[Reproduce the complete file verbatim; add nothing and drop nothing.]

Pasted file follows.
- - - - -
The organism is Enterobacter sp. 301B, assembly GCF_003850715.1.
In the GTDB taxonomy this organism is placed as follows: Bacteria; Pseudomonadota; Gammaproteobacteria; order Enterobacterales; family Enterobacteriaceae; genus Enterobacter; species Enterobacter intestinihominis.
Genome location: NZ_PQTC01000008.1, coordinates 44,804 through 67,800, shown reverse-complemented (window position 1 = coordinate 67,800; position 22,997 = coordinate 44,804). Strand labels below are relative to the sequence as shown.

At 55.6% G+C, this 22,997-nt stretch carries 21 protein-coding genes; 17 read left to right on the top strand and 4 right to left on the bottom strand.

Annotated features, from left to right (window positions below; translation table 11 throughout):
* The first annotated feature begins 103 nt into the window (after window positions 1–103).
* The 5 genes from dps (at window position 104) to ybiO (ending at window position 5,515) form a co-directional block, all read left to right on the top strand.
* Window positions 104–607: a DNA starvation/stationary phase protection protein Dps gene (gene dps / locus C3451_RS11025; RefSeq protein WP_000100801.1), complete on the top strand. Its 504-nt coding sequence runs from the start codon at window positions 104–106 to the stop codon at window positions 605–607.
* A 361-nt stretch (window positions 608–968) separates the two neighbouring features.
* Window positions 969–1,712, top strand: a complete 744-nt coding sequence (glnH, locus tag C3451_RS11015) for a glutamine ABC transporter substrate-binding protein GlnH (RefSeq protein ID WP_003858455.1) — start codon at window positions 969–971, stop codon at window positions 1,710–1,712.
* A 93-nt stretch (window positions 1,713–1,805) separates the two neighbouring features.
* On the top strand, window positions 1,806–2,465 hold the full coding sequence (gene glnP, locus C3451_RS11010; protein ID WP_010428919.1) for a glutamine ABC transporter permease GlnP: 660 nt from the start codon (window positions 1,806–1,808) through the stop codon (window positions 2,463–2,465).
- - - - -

The organism is Enterobacter sp. 301B, assembly GCF_003850715.1.
In the GTDB taxonomy this organism is placed as follows: Bacteria; Pseudomonadota; Gammaproteobacteria; order Enterobacterales; family Enterobacteriaceae; genus Enterobacter; species Enterobacter intestinihominis.
Genome location: NZ_PQTC01000008.1, coordinates 44,804 through 67,800, shown reverse-complemented (window position 1 = coordinate 67,800; position 22,997 = coordinate 44,804). Strand labels below are relative to the sequence as shown.

At 55.6% G+C, this 22,997-nt stretch carries 21 protein-coding genes; 17 read left to right on the top strand and 4 right to left on the bottom strand.

Annotated features, from left to right (window positions below; translation table 11 throughout):
* The first annotated feature begins 103 nt into the window (after window positions 1–103).
* The 5 genes from dps (at window position 104) to ybiO (ending at window position 5,515) form a co-directional block, all read left to right on the top strand.
* Window positions 104–607: a DNA starvation/stationary phase protection protein Dps gene (gene dps / locus C3451_RS11025; RefSeq protein WP_000100801.1), complete on the top strand. Its 504-nt coding sequence runs from the start codon at window positions 104–106 to the stop codon at window positions 605–607.
* A 361-nt stretch (window positions 608–968) separates the two neighbouring features.
* Window positions 969–1,712, top strand: a complete 744-nt coding sequence (glnH, locus tag C3451_RS11015) for a glutamine ABC transporter substrate-binding protein GlnH (RefSeq protein ID WP_003858455.1) — start codon at window positions 969–971, stop codon at window positions 1,710–1,712.
* A 93-nt stretch (window positions 1,713–1,805) separates the two neighbouring features.
* On the top strand, window positions 1,806–2,465 hold the full coding sequence (gene glnP, locus C3451_RS11010; protein ID WP_010428919.1) for a glutamine ABC transporter permease GlnP: 660 nt from the start codon (window positions 1,806–1,808) through the stop codon (window positions 2,463–2,465).